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Brevet, secret et concurrence technologique : comment protéger les instruments de recherche ?

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  • Etienne Pfister

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    (CREDES et TEAM)

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    Abstract

    This article uses a two-step technological race model to evaluate the optimal protection of new research instruments, i.e., inventions that are not directly associated to commercial profits but that facilitate further technological progress. We show that paradoxically, granting the patentee an exclusive ownership right over all the research line and related applications (prospect doctrine) is optimal only when the R&D costs are relatively low and when the courts can implement mixed strategies regarding the settlement of patent trials (thus implying that identical legal cases lead to differing outcomes). In other settings, the court should rather force the infringer to pay a license fee proportionate to the R&D savings generated by the disclosure of the research instrument (enablement doctrine).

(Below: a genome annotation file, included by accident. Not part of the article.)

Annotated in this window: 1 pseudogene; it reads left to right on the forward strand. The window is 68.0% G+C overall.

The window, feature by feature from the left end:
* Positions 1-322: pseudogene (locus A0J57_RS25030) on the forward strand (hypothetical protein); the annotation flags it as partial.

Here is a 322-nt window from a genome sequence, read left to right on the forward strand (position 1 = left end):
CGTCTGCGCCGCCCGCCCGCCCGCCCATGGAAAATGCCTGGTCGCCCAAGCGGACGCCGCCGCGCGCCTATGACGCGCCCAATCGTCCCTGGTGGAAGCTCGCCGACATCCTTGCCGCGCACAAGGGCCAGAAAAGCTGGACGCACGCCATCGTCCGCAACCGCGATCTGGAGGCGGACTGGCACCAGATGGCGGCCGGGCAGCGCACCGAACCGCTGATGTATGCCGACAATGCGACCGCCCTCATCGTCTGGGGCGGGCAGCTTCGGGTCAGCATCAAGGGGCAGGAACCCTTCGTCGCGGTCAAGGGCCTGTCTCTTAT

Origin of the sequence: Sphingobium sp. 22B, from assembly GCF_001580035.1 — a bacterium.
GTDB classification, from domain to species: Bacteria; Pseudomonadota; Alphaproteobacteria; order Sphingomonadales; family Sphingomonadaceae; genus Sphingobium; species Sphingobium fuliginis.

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    File URL: ftp://mse.univ-paris1.fr/pub/mse/cahiers2004/Bla04057.pdf
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    Bibliographic Info

    Paper provided by Université Panthéon-Sorbonne (Paris 1) in its series Cahiers de la Maison des Sciences Economiques with number bla04057.

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    Length: 24 pages
    Date of creation: Jun 2004
    Date of revision:
    Handle: RePEc:mse:wpsorb:bla04057

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    Related research

    Keywords: Technological race; patent; secrecy; trial;

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    References

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    1. Kitch, Edmund W, 1977. "The Nature and Function of the Patent System," Journal of Law and Economics, University of Chicago Press, vol. 20(2), pages 265-90, October.
    2. Mark Schankerman and Suzanne Scotchmer., 2000. "Damages and Injunctions in Protecting Proprietary Research Tools," Economics Working Papers E00-288, University of California at Berkeley.
    3. Nancy Gallini & Suzanne Scotchmer, 2002. "Intellectual Property: When Is It the Best Incentive System?," NBER Chapters, in: Innovation Policy and the Economy, Volume 2, pages 51-78 National Bureau of Economic Research, Inc.
    4. Reiko Aoki & Jin-Li Hu, 1999. "Licensing vs. Litigation: The Effect of the Legal System on Incentives to Innovate," Journal of Economics & Management Strategy, Wiley Blackwell, vol. 8(1), pages 133-160, 03.
    5. Merges, Robert P. & Nelson, Richard R., 1994. "On limiting or encouraging rivalry in technical progress: The effect of patent scope decisions," Journal of Economic Behavior & Organization, Elsevier, vol. 25(1), pages 1-24, September.
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